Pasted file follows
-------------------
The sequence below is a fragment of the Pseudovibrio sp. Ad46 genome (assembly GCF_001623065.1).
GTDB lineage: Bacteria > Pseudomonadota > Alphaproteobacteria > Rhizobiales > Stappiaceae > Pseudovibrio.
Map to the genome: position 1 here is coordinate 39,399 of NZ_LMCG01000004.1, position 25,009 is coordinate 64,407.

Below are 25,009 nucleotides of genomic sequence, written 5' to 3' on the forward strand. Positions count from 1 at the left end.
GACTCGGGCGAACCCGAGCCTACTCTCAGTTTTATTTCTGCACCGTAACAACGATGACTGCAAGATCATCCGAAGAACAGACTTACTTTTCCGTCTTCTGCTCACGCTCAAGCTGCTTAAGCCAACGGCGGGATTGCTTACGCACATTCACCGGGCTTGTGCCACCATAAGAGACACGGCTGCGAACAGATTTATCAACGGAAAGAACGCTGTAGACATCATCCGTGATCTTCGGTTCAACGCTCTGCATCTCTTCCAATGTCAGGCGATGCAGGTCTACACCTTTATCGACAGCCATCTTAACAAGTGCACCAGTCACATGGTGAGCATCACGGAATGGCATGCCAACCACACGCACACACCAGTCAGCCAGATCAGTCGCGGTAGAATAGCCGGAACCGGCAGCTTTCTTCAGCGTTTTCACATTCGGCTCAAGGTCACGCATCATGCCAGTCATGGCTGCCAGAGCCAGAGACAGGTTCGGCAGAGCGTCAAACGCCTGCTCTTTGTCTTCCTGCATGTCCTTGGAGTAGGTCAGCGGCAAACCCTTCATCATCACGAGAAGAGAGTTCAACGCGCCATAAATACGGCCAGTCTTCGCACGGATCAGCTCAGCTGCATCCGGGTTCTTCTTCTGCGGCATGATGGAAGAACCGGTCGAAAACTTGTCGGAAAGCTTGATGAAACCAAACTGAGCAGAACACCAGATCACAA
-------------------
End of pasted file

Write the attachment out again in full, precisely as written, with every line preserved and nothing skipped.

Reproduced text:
The sequence below is a fragment of the Pseudovibrio sp. Ad46 genome (assembly GCF_001623065.1).
GTDB lineage: Bacteria > Pseudomonadota > Alphaproteobacteria > Rhizobiales > Stappiaceae > Pseudovibrio.
Map to the genome: position 1 here is coordinate 39,399 of NZ_LMCG01000004.1, position 25,009 is coordinate 64,407.

Below are 25,009 nucleotides of genomic sequence, written 5' to 3' on the forward strand. Positions count from 1 at the left end.
GACTCGGGCGAACCCGAGCCTACTCTCAGTTTTATTTCTGCACCGTAACAACGATGACTGCAAGATCATCCGAAGAACAGACTTACTTTTCCGTCTTCTGCTCACGCTCAAGCTGCTTAAGCCAACGGCGGGATTGCTTACGCACATTCACCGGGCTTGTGCCACCATAAGAGACACGGCTGCGAACAGATTTATCAACGGAAAGAACGCTGTAGACATCATCCGTGATCTTCGGTTCAACGCTCTGCATCTCTTCCAATGTCAGGCGATGCAGGTCTACACCTTTATCGACAGCCATCTTAACAAGTGCACCAGTCACATGGTGAGCATCACGGAATGGCATGCCAACCACACGCACACACCAGTCAGCCAGATCAGTCGCGGTAGAATAGCCGGAACCGGCAGCTTTCTTCAGCGTTTTCACATTCGGCTCAAGGTCACGCATCATGCCAGTCATGGCTGCCAGAGCCAGAGACAGGTTCGGCAGAGCGTCAAACGCCTGCTCTTTGTCTTCCTGCATGTCCTTGGAGTAGGTCAGCGGCAAACCCTTCATCATCACGAGAAGAGAGTTCAACGCGCCATAAATACGGCCAGTCTTCGCACGGATCAGCTCAGCTGCATCCGGGTTCTTCTTCTGCGGCATGATGGAAGAACCGGTCGAAAACTTGTCGGAAAGCTTGATGAAACCAAACTGAGCAGAACACCAGATCACAA